Mike , USA
I think that you have experienced something, a person of your fame/status may or may not experience ever. Its good that you shared the incident with us, now see if you could spend some time with people for whom this has become a part of life.
Shekhar, Mumbai, India
I think Preity has a good point in her story. Why all this time we're became a vain and egoistic person until something admonished us? Captivation, affluence and power always make us blind until.....bang!!! a short moment realized us who we really are.
We're nothing, when our creator doesn't allow us to see this beautiful world anymore than we're dead!!! just like that, We're vanished.
Yovan Effendi, Indonesia
I understand why this article may seem self-serving to some, but Ms. Zinta followed the exact steps any good crisis counsellor would suggest in the aftermath of such life-threatening experiences. The longer you sit and think about all the things that didn't happen, the harder it is to move on. She kept her routine and instead of dwelling on the past that never happened, appreciated her life and moved on. Good for her!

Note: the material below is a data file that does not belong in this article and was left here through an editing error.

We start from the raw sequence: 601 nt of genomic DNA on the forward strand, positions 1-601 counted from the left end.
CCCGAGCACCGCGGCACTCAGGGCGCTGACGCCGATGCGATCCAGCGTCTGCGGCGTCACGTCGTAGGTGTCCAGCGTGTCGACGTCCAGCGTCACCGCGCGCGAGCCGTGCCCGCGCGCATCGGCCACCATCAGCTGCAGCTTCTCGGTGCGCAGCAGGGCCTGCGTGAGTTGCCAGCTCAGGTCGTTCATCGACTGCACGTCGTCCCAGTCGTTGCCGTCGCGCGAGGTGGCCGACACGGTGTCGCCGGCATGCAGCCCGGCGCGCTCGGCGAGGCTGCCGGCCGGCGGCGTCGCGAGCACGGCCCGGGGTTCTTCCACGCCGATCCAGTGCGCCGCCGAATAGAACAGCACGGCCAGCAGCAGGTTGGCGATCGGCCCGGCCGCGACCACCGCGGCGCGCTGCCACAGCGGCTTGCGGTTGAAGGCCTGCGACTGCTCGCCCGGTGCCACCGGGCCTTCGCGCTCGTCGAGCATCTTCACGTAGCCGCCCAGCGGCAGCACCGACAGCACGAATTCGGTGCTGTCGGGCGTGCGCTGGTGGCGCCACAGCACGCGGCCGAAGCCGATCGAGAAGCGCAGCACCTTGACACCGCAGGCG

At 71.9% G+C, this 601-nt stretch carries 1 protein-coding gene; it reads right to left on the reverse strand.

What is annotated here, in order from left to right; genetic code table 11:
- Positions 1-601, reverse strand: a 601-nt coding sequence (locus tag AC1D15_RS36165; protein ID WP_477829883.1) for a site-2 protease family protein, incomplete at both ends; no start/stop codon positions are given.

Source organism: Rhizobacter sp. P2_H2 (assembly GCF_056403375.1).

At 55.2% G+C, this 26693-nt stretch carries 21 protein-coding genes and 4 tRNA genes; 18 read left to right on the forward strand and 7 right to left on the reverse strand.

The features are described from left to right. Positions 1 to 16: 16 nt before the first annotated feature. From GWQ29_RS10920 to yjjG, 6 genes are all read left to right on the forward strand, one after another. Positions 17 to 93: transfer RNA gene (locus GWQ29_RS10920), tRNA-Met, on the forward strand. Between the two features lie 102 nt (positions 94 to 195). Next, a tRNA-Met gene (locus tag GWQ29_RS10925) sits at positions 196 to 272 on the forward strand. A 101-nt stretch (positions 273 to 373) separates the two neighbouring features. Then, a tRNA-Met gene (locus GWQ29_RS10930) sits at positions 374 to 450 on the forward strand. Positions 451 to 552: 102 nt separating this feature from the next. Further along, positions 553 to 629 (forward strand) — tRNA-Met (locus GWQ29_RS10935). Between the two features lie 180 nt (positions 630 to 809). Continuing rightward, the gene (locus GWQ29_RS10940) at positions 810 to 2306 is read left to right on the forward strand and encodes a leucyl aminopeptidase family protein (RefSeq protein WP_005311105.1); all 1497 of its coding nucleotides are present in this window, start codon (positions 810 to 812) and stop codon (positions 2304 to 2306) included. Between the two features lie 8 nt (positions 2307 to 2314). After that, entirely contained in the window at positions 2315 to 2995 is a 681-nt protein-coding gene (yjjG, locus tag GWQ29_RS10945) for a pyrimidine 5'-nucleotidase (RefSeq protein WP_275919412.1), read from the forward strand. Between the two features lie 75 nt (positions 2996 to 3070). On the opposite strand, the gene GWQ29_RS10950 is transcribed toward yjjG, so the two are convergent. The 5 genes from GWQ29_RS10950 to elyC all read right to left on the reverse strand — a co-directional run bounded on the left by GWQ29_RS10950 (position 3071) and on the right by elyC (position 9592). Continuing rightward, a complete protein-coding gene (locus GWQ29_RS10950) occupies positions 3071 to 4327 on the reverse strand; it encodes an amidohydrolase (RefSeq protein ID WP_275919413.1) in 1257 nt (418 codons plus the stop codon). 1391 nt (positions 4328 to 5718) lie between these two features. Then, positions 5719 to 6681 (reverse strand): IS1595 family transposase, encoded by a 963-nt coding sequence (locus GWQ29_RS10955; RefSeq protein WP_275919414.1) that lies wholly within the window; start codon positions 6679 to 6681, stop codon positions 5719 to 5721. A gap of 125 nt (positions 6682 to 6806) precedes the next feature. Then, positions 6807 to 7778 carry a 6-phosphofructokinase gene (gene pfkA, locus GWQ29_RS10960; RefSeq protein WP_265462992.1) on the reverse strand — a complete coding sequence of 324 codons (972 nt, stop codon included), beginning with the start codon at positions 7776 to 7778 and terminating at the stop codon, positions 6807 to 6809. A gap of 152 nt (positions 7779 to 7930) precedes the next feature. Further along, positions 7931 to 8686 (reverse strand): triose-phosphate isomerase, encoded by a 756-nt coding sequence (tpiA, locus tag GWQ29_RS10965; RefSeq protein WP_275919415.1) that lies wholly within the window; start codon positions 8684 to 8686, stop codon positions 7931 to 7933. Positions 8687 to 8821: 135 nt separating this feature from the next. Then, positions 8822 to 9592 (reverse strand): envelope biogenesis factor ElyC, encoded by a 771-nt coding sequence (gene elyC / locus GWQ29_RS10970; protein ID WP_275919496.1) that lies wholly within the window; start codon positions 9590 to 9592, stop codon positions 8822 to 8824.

S.B., New Jersey, US
I think it's important after a near death experience to take care of oneself. It is good to help others as well, but sometimes one gets in the way, if one is just trying help others without first making sure that one is okay. I think it's important to enjoy the pleasures of life, when death comes pounding at one's door. That's why so many people make babies after a disaster. This idea of only living in the suffering of others does not fully honour life.